Odunze arrives in the NFL after a stellar final season at Washington, where he caught 92 passes for an FBS-best 1,640 yards and 13 touchdowns as the top target in an explosive Huskies attack that powered them to the College Football Playoff National Championship Game. Those paying closer attention will note Odunze began his ascension a year earlier, when he caught 75 passes for 1,145 yards and seven scores, earning first-team All-Pac-12 Conference and third-team All-American honors.

Truly, though, 2023 was Odunze's breakout campaign, when he separated himself at the collegiate ranks as a high-level pro prospect worthy of first-round consideration. Thanks to his elite production, Odunze finished as one of two players to rank in the top 10 in the FBS in receiving yards in 2022 and 2023. The only other player in that group: Ohio State's Marvin Harrison Jr., the top receiver in the class for more than a year, who went at No. 4 to the Cardinals.

The 6-foot-3, 212-pound Odunze owns fantastic ball-tracking skills, which benefit him in every area of catching passes. He excels making contested catches and is a pure pylon producer, routinely winning jump balls with fantastic positioning, body control and hand strength, hauling in back-shoulder fades in the corners of end zones with the ability of a seasoned NFL veteran.

This blend of size and pure ability should make him an instant high-volume contributor in the NFL, where Odunze is built to withstand tighter coverage and still come out on top. He has room to improve, too, in the route-running department, and is already working on it by intensely studying one of the top route-runners, Raiders star Davante Adams. If he adds Adams' polish to his arsenal, the Bears' investment in him will pay off in droves.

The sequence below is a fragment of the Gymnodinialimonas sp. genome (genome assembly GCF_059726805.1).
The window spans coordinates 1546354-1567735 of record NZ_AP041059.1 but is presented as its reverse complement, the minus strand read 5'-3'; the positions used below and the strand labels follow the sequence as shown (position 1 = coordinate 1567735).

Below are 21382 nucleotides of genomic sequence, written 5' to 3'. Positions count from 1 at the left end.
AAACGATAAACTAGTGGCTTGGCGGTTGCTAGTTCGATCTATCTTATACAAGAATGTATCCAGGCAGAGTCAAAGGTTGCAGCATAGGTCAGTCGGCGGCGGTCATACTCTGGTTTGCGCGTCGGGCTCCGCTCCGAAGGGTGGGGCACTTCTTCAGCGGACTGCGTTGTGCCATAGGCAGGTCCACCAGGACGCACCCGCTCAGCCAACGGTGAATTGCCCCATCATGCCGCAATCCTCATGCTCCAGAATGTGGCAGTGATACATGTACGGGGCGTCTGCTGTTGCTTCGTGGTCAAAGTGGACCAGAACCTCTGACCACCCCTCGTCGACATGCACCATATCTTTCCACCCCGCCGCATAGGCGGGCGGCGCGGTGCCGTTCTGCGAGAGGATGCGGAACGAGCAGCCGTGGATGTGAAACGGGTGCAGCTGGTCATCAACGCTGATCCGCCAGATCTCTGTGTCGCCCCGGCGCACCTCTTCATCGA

The hiring of offensive coordinator Shane Waldron should work well with Williams' skill set. The former Seahawks OC displayed creativity in his design and play-calling the past three seasons in Seattle. He showed a willingness to adjust to his personnel and helped Geno Smith rejuvenate his career. Expect an uptick of RPOs from Waldron this season to take advantage of what Williams does well and give the rookie some easy reads. The pieces are in place for an entertaining offense in Chicago in 2024 -- a phrase that hasn't been written much in the past several decades.

In a league that revels in parity, annually spouting stats about quick turnarounds and clubs going from worst to first each campaign, the Bears could be set up to be the 2024 example. Much of that success will come down to how fast Williams takes off in Year 1.

Chicago has yearned for a game-changing quarterback for generations. By all accounts, the Bears have finally landed one.